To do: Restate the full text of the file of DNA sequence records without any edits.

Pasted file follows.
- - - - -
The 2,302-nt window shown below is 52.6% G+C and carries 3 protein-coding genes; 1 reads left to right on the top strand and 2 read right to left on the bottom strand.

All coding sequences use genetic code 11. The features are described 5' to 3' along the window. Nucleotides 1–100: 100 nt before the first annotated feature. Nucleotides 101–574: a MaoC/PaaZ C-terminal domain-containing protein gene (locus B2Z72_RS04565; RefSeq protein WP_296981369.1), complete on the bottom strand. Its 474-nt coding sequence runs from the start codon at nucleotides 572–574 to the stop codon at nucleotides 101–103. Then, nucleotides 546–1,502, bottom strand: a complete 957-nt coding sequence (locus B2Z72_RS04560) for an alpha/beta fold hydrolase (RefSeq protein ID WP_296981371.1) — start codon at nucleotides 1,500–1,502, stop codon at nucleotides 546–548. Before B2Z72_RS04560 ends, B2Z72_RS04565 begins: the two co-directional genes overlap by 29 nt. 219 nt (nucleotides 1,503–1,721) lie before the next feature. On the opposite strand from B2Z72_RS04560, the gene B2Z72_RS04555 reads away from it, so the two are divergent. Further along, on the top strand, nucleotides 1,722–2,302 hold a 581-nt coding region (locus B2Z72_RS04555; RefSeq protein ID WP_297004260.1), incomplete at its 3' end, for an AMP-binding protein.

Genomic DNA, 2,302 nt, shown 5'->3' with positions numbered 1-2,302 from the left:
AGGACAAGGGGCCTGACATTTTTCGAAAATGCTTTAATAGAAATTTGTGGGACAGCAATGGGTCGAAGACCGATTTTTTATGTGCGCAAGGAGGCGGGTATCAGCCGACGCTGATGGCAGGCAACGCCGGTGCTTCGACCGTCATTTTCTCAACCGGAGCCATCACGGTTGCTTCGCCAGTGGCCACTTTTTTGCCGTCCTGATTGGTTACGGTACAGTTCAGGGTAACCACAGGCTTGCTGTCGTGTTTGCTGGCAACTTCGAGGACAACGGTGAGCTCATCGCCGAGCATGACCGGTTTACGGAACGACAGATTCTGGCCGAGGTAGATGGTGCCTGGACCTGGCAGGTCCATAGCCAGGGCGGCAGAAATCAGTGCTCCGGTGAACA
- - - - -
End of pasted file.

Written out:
The 2,302-nt window shown below is 52.6% G+C and carries 3 protein-coding genes; 1 reads left to right on the top strand and 2 read right to left on the bottom strand.

All coding sequences use genetic code 11. The features are described 5' to 3' along the window. Nucleotides 1–100: 100 nt before the first annotated feature. Nucleotides 101–574: a MaoC/PaaZ C-terminal domain-containing protein gene (locus B2Z72_RS04565; RefSeq protein WP_296981369.1), complete on the bottom strand. Its 474-nt coding sequence runs from the start codon at nucleotides 572–574 to the stop codon at nucleotides 101–103. Then, nucleotides 546–1,502, bottom strand: a complete 957-nt coding sequence (locus B2Z72_RS04560) for an alpha/beta fold hydrolase (RefSeq protein ID WP_296981371.1) — start codon at nucleotides 1,500–1,502, stop codon at nucleotides 546–548. Before B2Z72_RS04560 ends, B2Z72_RS04565 begins: the two co-directional genes overlap by 29 nt. 219 nt (nucleotides 1,503–1,721) lie before the next feature. On the opposite strand from B2Z72_RS04560, the gene B2Z72_RS04555 reads away from it, so the two are divergent. Further along, on the top strand, nucleotides 1,722–2,302 hold a 581-nt coding region (locus B2Z72_RS04555; RefSeq protein ID WP_297004260.1), incomplete at its 3' end, for an AMP-binding protein.

Genomic DNA, 2,302 nt, shown 5'->3' with positions numbered 1-2,302 from the left:
AGGACAAGGGGCCTGACATTTTTCGAAAATGCTTTAATAGAAATTTGTGGGACAGCAATGGGTCGAAGACCGATTTTTTATGTGCGCAAGGAGGCGGGTATCAGCCGACGCTGATGGCAGGCAACGCCGGTGCTTCGACCGTCATTTTCTCAACCGGAGCCATCACGGTTGCTTCGCCAGTGGCCACTTTTTTGCCGTCCTGATTGGTTACGGTACAGTTCAGGGTAACCACAGGCTTGCTGTCGTGTTTGCTGGCAACTTCGAGGACAACGGTGAGCTCATCGCCGAGCATGACCGGTTTACGGAACGACAGATTCTGGCCGAGGTAGATGGTGCCTGGACCTGGCAGGTCCATAGCCAGGGCGGCAGAAATCAGTGCTCCGGTGAACA